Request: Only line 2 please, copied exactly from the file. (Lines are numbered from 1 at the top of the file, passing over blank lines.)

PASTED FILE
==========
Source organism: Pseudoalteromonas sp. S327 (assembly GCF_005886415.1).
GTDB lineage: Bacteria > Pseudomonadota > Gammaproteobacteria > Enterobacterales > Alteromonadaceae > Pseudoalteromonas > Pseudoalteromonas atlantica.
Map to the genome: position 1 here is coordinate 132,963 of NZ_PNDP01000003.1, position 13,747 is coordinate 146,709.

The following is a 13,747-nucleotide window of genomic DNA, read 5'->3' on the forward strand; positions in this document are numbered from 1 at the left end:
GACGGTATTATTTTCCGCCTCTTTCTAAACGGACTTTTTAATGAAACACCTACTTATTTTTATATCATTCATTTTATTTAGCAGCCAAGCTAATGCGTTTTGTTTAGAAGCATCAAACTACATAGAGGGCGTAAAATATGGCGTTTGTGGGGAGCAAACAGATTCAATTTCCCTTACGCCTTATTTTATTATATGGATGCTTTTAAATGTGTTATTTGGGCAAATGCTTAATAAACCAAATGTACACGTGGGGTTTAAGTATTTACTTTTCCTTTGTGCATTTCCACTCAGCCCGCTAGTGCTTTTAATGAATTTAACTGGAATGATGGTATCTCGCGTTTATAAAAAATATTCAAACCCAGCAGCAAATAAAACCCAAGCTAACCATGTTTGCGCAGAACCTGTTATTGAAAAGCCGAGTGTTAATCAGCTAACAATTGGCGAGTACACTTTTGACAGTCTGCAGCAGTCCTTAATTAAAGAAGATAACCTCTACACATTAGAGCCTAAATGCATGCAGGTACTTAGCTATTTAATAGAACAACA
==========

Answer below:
GTDB lineage: Bacteria > Pseudomonadota > Gammaproteobacteria > Enterobacterales > Alteromonadaceae > Pseudoalteromonas > Pseudoalteromonas atlantica.